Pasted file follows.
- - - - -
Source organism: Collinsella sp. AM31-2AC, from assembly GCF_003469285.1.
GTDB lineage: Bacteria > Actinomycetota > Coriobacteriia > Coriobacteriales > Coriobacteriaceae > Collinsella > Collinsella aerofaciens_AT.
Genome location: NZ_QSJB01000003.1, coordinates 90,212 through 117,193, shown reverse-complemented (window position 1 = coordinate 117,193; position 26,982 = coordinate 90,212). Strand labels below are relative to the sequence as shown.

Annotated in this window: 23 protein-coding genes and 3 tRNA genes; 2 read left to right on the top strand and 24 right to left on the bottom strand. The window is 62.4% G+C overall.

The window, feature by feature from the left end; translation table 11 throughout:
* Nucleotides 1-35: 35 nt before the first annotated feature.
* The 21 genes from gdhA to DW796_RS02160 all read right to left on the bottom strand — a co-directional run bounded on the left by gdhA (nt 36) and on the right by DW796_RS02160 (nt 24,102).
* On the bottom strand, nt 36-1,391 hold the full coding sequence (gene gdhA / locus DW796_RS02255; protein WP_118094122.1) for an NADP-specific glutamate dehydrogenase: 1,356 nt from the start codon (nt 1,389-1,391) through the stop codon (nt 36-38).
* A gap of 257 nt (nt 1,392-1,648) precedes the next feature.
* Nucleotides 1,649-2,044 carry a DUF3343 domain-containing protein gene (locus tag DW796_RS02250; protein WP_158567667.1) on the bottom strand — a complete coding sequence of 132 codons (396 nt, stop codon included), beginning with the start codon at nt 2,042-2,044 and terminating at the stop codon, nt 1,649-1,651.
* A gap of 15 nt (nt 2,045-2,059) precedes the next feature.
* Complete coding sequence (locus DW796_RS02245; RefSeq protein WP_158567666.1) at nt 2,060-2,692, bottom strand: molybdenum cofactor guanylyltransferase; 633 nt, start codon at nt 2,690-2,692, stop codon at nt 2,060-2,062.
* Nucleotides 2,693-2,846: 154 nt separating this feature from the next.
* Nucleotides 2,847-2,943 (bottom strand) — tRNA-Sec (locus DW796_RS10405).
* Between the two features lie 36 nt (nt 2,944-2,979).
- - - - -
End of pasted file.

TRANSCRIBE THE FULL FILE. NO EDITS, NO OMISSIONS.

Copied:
Source organism: Collinsella sp. AM31-2AC, from assembly GCF_003469285.1.
GTDB lineage: Bacteria > Actinomycetota > Coriobacteriia > Coriobacteriales > Coriobacteriaceae > Collinsella > Collinsella aerofaciens_AT.
Genome location: NZ_QSJB01000003.1, coordinates 90,212 through 117,193, shown reverse-complemented (window position 1 = coordinate 117,193; position 26,982 = coordinate 90,212). Strand labels below are relative to the sequence as shown.

Annotated in this window: 23 protein-coding genes and 3 tRNA genes; 2 read left to right on the top strand and 24 right to left on the bottom strand. The window is 62.4% G+C overall.

The window, feature by feature from the left end; translation table 11 throughout:
* Nucleotides 1-35: 35 nt before the first annotated feature.
* The 21 genes from gdhA to DW796_RS02160 all read right to left on the bottom strand — a co-directional run bounded on the left by gdhA (nt 36) and on the right by DW796_RS02160 (nt 24,102).
* On the bottom strand, nt 36-1,391 hold the full coding sequence (gene gdhA / locus DW796_RS02255; protein WP_118094122.1) for an NADP-specific glutamate dehydrogenase: 1,356 nt from the start codon (nt 1,389-1,391) through the stop codon (nt 36-38).
* A gap of 257 nt (nt 1,392-1,648) precedes the next feature.
* Nucleotides 1,649-2,044 carry a DUF3343 domain-containing protein gene (locus tag DW796_RS02250; protein WP_158567667.1) on the bottom strand — a complete coding sequence of 132 codons (396 nt, stop codon included), beginning with the start codon at nt 2,042-2,044 and terminating at the stop codon, nt 1,649-1,651.
* A gap of 15 nt (nt 2,045-2,059) precedes the next feature.
* Complete coding sequence (locus DW796_RS02245; RefSeq protein WP_158567666.1) at nt 2,060-2,692, bottom strand: molybdenum cofactor guanylyltransferase; 633 nt, start codon at nt 2,690-2,692, stop codon at nt 2,060-2,062.
* Nucleotides 2,693-2,846: 154 nt separating this feature from the next.
* Nucleotides 2,847-2,943 (bottom strand) — tRNA-Sec (locus DW796_RS10405).
* Between the two features lie 36 nt (nt 2,944-2,979).